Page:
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Fuel Contamination Hits 11 Ships Bunkered in Houston

fuel contamination
Fuel contamination is being traced to a single supplier in Houston (file photo)

Published Jul 11, 2023 12:18 PM by The Maritime Executive

A fuel contamination issue is being traced to a single bunker supplier in the Houston area, according to VPS, a bunker fuel testing and advisory company. Eleven vessels using the fuel have reported loss of power and subsequent loss of propulsion while at sea according to VPS, which issued a bunker alert to its customers.

VPS believes the problems can be traced to fuel deliveries made by a single supplier between March and May 2023. They are reporting that the problems associated with these bunkers occurred after this fuel was combusted several weeks after bunkering.

One customer told VPS that the first sign of problems included a failure of the fuel pump and fuel injectors of the auxiliary engines. All three auxiliary engines subsequently faced the same issues and were unable to produce the required power resulting in a complete blackout and loss of propulsion.

The ship reported that auxiliary engine pumps exhibited significant leakage and the fuel injectors were ceased. Both, fuel pumps and fuel injectors required repeated replacement until no spares remained. They also reported problems with the fuel purification system being unable to handle the fuel. To keep the purifier operational, the main engines required running at lower than normal rpm, to reduce the fuel consumption thereby reducing the purifier feed rate.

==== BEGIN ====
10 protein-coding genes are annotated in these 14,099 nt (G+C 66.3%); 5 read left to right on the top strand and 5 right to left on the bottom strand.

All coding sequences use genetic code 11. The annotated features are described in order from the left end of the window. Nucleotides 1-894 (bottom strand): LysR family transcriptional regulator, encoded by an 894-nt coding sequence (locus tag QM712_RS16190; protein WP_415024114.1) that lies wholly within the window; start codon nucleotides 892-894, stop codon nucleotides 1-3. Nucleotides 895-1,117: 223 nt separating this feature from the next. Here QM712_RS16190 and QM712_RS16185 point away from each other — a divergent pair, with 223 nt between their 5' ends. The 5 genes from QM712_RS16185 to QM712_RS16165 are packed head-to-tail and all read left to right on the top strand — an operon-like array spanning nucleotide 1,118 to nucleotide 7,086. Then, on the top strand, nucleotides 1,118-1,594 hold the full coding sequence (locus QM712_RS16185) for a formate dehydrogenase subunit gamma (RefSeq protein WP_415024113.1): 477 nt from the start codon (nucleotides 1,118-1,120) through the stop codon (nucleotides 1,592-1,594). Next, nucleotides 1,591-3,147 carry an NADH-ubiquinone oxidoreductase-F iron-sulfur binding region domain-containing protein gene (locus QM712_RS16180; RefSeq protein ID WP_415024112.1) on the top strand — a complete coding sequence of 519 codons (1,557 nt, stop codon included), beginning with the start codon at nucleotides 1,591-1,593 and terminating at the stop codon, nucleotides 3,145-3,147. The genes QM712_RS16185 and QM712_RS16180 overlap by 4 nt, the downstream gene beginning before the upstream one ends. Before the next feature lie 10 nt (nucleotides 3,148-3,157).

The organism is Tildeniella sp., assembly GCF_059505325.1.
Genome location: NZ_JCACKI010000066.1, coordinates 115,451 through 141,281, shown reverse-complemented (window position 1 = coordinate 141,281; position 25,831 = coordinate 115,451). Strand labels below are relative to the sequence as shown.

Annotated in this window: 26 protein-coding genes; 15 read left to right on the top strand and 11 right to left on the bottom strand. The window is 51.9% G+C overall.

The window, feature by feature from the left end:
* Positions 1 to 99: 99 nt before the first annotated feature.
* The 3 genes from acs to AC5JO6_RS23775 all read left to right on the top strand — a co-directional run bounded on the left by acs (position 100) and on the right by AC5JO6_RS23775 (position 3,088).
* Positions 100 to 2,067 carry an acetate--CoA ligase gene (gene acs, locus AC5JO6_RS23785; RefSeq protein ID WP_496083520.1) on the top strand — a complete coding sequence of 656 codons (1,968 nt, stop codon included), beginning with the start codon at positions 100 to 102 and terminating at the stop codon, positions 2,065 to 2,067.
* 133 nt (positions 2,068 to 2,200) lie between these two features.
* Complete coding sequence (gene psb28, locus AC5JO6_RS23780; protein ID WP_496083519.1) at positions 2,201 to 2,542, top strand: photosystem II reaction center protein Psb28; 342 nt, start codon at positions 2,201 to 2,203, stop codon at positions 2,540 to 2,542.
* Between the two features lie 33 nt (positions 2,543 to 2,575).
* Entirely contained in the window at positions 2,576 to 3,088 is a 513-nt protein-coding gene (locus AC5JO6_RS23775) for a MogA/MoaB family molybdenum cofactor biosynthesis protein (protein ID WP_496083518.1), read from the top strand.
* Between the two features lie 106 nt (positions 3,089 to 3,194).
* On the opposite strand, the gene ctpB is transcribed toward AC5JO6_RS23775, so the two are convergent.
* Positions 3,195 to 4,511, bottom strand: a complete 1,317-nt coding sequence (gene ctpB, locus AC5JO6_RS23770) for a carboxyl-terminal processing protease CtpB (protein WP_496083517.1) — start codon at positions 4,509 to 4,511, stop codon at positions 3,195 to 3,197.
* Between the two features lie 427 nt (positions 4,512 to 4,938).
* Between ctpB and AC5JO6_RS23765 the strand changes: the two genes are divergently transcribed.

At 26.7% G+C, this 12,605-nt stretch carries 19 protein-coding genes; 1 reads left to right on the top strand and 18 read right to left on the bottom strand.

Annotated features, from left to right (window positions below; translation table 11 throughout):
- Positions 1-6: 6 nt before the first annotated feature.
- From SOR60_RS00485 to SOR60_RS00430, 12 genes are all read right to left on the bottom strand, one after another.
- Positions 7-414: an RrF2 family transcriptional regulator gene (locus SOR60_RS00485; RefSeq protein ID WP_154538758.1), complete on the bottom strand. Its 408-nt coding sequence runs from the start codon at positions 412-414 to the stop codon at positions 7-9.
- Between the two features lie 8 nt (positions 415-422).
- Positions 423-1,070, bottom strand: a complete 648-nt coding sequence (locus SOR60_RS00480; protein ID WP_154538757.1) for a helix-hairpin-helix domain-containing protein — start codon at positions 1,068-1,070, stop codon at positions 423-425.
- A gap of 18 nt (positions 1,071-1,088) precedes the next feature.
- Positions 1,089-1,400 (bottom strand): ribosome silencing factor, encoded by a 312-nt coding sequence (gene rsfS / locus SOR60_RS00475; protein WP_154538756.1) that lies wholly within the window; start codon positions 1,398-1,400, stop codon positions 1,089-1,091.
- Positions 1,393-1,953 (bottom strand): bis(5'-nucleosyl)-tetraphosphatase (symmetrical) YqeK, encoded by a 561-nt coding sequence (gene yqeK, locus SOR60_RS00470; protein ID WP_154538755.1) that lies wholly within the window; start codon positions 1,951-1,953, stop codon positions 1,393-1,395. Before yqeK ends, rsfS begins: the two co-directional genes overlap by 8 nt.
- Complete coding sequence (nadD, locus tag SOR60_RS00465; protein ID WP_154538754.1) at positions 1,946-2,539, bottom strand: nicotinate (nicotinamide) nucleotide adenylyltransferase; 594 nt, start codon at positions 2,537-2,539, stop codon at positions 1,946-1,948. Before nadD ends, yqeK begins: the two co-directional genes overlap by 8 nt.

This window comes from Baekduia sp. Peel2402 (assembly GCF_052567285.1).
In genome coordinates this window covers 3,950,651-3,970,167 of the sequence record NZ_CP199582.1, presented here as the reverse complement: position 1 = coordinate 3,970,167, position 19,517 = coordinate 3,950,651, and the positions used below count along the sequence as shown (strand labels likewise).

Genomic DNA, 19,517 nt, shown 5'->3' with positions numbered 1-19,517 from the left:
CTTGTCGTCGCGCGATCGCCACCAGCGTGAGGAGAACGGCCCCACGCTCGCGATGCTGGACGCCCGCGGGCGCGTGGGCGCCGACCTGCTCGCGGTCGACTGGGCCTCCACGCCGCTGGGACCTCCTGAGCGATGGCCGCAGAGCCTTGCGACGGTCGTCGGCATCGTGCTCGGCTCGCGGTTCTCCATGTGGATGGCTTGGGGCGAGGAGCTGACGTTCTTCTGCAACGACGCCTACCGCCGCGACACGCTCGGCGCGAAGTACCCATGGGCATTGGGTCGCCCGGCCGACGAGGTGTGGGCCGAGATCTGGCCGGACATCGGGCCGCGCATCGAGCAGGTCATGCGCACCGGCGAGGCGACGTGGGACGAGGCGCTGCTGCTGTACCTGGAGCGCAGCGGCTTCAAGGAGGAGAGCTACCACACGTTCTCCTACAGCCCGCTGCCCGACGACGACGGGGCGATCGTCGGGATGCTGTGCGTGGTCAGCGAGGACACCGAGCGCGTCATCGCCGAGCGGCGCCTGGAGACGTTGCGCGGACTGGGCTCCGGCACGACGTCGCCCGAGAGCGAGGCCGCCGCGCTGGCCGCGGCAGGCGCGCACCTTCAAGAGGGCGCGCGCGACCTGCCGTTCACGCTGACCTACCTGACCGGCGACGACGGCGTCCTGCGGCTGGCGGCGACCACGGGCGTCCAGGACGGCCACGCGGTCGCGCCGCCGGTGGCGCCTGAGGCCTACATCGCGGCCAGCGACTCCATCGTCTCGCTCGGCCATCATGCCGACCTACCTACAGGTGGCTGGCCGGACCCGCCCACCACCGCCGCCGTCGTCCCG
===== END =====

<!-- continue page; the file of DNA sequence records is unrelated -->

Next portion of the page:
They determined that the problems began after the vessel switched over to VLSFO (Very Low Sulfur Fuel Oil) bunkered in Houston. The vessel had to change to LSMGO (Low Sulphur Marine Gas Oil) to arrive safely to the port due to the reduced restrictions in power they were experiencing. They also said that the vessel also could not operate its thrusters resulting in restricted maneuverability.

VPS conducted testing reporting that it detected the presence of Dicyclopentadiene (DCPD) and associated isomers at significantly high levels in VLSFO bunker fuel deliveries in Houston. According to the company, these chemical contaminants which were detected using Gas Chromatography Mass Spectrometer analytical methodologies, are unsaturated chemical compounds that can polymerize and oxidize under certain conditions. They said that if these compounds start polymerizing, the fuel begins to exhibit a level of stickiness and become more viscous, making it difficult for moving components, such as fuel pump plungers and the fuel injector spindles to move freely. These effects cause damage to the fuel injection system. Over time excessive sludge formation is likely to be experienced.

The vessels that had been bunkered with the contaminated fuel reported fuel leakage in the ICU (Injection Control Unit) units and fuel pumps not being able to develop the required fuel pressure. Both main and auxiliary engines were affected although failures in auxiliary engines were more commonly reported.

This incident appears to have been less widespread than prior contamination reports. VPS, Maritec, and Lloyd’s warned of a similar incident in March 2022 with the bunkering of HSFO in Singapore. Over 200 ships were impacted and supplier Glencore Singapore had its license suspended by Singapore’s Maritime and Ports Agency after they found that the company continued to supply the contaminated fuel after tests uncovered the contamination.